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Institutional participation is needed to finance India’s growth

By Vikram LimayeIndia’s long-term sustainable economic growth is closely tied to infrastructure development. As per the Global Infrastructure Outlook forecasts noted in the Economic Survey of 2017-18, around $4.5 trillion worth of infrastructure investment is required by India till 2040 and the expected shortfall is $526 billion.To meet this requirement, India needs a well-developed capital market as this risk may be either too long-term or too risky for commercial banks. Traditionally banks have been providers of longterm finance in India. However, stricter capital adequacy requirements and asset liability mismatches will likely constrain their infrastructure lending in future. The capital markets on the other hand can provide a variety of financial instruments for capital raising and risk management.Globally, long-term financing is the forte of institutional investors such as pension funds, insurance companies, mutual funds, and most recently, sovereign wealth funds.As per estimates by Willis Towers Watson, the global pool of funds stood at $131 trillion in 2017. Pension funds and mutual funds have assets under management (AUM) of $45 trillion each, followed by insurance funds at $33 trillion.The pension funds and insurance funds are among the largest sources of funds for capital formation. As of end 2017, 46 per centof global pension fund assets of the seven largest markets are deployed in equity shares, followed by 27 per centin bonds, 25 per centin other assets and 2 per centin cash.In India, some categories of institutional investors have played a pivotal role in the process of market development. Investments by domestic asset managers and foreign portfolio investors (FPIs) in equities and debt have aided capital raising for Indian corporates.Domestic institutions such as mutual funds through their innovative product suite and services such as systematic investment plans (SIP) instituted a disciplined investment approach amongst the Indian household savers, thereby channelling household savings into financial assets. In the last five years, the cumulative equity AUM of FPIs and domestic institutional investors (mutual funds) has grown 3.6 times.However, in India, a large proportion of financial savings go to institutional investors like insurance companies and pension funds. Considering the long-term nature of their liabilities, these institutions have the ability to provide long-term capital to meet corporate India’s financing needs. Further, investors with a long investment horizon can also have a stabilising influence on asset prices. During volatile times, they are not constrained as some investment managers to liquidate positions.As mentioned earlier, internationally, pension funds and insurance funds are the largest sources of funds along with mutual funds for capital formation. They participate in a significant way in the capital market and in a wider variety of asset classes.In India these investors channel the majority of their investments to government securities, some in AAA-rated bonds and a fraction in equities (recently EPFO started investing in the equity market through ETFs).This structure does not serve the needs of a growing economy like India. Moreover, this construct has placed all the relatively higher risk financing on the banking sector. These large pools of pension and insurance monies need to start looking at extending beyond the AAA-rated instruments.While there needs to be vigilance on not investing in poor quality papers, increasing the investment mandate to papers rated ‘AA’ and ‘A’ to begin with would certainly aid funding needs. Therefore, prospective regulatory policy reforms should target the pension and the insurance sectors. Some measures could be increased allocation to equities, moving down the credit curve, participation in securities lending and borrowing programmes and participation in corporate bond repo.Institutional investors play a special role in developing vibrant markets globally and India is no exception. Apart from being a critical driver of economic growth, institutional investment brings transparency and improves corporate governance. With the credit enhancement scheme in place and the bankruptcy code being implemented, further aided by the Budget proposing a greater shift to market linked borrowings, these large investment pools need to play a more active role in financing India’s capital requirements.The derivatives market in India has evolved over a period and is available for equities, currencies and interest rates. Majority of derivative contracts in India trade on exchanges with excellent technology, robust risk management and settlement guarantee of clearing corporations backed by a strong regulatory framework.Despite this, the exchange-traded derivatives still lack sufficient participation from institutional investors. Banks, insurance, pension and provident funds have no stake in the equity derivatives business and have very limited participation even in the interest rate derivatives markets.While liquidity in equity derivatives market comes from non-institutional players and some institutional participation from FPIs and mutual funds, participation of institutional investors is critical for building liquidity in interest rate and currency derivatives markets and in further improving liquidity in the equity derivatives market.Institutional investors, by nature, have exposure to equity, currency and interest rate risks are in a better position to transact in derivatives market. Derivatives, such as interest rate futures and options can be useful to fine-tune the sensitivity of the balance sheet to interest rates. With the ability to manage the market risks using derivatives, institutions can offer products at much better prices to the end investors.FPIs, too, have huge potential to contribute in the exchange traded derivatives market. While they actively participate in equity derivatives, their participation is constrained in currency and interest rate derivatives.According to NSDL data, the AUM in equity and debt of FPIs in India is about Rs 31,750 billion ($470 billion) as of May 2018, which requires hedging against currency and interest rate risks. Attracting FPIs from the non-deliverable forwards (NDF) market can give a boost to the exchange-traded derivatives market in India.Addressing India’s funding gap will be challenging as government continues with fiscal consolidation and when appetite from banks to provide funding is constrained. The experience from developed economies has shown that institutional investors have the potential to bridge the financing gap.Going ahead, the role of capital markets in India and particularly institutional investors will play a key role in meeting India’s financing requirements.Institutional monies in India are regulated by IRDA, PFRDA, SEBI and RBI. There is a critical need for all regulators to align and synchronize the investment framework of their respective institutional investors as soon as possible. While fixed income instruments would attract domestic institutions, regulators should also consider the increasing allocation of equity in portfolios of domestic institutions.The approach therefore needs to be co-ordinated to developing the base of institutional investors in India’s capital markets and to significantly enhance their participation in markets.(The author is MD of the National Stock Exchange)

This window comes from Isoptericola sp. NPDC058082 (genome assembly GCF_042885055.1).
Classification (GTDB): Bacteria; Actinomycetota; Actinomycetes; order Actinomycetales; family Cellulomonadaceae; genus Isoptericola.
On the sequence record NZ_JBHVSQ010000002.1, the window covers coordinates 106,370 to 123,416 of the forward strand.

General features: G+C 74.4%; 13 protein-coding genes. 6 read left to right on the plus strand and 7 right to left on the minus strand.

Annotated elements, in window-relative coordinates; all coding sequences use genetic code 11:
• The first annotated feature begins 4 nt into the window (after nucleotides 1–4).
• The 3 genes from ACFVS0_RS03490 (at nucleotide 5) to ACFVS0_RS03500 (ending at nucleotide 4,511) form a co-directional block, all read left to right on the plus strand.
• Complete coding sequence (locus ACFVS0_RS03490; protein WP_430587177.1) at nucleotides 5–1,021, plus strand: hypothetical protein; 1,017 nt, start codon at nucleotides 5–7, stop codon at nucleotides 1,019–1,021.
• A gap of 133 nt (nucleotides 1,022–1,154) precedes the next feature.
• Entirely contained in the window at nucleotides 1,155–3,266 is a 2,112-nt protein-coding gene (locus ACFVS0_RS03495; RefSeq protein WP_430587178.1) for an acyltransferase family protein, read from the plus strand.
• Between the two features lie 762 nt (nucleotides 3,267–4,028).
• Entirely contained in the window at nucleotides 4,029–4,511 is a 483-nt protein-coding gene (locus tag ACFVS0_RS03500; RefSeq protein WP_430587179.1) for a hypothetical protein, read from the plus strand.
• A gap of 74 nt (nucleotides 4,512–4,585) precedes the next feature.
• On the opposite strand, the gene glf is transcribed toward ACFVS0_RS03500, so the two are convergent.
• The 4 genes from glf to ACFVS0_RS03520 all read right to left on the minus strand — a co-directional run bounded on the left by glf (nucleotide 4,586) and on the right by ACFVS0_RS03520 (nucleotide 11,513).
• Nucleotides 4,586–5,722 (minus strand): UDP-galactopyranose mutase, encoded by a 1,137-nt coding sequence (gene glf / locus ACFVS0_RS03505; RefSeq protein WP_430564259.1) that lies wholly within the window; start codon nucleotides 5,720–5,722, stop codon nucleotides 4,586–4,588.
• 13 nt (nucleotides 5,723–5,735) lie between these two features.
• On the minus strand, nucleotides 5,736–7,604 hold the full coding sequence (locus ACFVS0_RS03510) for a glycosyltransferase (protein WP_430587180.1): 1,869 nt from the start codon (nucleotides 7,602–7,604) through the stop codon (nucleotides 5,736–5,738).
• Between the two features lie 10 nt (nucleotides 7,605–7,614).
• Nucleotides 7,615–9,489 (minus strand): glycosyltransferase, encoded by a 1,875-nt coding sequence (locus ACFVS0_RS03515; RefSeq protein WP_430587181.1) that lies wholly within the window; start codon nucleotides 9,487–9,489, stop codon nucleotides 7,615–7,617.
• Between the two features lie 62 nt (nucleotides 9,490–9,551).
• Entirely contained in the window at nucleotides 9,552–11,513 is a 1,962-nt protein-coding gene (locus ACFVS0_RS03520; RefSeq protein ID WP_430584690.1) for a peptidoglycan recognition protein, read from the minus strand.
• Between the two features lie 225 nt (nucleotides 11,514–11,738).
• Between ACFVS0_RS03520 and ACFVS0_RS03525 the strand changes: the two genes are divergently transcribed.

Read more: economictimes.indiatimes.com